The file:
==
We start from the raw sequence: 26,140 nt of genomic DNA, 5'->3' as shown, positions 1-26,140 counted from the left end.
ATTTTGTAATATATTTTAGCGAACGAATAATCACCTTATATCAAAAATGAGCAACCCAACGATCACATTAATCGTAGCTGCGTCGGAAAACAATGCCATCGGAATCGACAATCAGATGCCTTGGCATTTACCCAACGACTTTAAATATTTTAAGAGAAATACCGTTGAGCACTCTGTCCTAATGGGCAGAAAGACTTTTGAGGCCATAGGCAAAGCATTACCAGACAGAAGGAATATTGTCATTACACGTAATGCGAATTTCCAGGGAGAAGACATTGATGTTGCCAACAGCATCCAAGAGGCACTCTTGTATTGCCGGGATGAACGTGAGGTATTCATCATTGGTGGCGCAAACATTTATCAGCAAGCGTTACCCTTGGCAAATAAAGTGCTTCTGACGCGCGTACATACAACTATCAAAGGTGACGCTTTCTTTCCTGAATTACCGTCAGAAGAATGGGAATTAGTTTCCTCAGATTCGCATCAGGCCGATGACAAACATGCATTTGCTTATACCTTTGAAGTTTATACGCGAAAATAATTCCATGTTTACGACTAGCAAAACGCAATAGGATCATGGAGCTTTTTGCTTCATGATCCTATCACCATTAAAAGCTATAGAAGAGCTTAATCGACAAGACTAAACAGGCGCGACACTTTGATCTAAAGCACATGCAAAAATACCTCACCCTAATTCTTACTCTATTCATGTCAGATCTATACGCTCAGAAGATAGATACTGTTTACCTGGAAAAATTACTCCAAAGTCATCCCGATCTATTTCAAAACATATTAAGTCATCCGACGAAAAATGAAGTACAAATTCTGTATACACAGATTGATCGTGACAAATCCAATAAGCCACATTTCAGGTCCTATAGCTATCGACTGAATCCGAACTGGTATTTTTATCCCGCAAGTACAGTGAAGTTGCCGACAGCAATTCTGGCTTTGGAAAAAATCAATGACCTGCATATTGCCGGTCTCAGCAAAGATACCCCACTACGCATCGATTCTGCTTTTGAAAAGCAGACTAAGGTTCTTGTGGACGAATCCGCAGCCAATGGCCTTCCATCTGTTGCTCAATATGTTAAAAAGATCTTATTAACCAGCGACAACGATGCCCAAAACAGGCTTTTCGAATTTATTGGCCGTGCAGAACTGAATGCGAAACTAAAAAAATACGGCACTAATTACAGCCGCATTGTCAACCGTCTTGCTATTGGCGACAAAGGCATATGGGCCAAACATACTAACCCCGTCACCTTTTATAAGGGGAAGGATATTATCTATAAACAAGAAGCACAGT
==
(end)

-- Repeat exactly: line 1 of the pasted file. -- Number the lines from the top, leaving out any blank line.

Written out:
We start from the raw sequence: 26,140 nt of genomic DNA, 5'->3' as shown, positions 1-26,140 counted from the left end.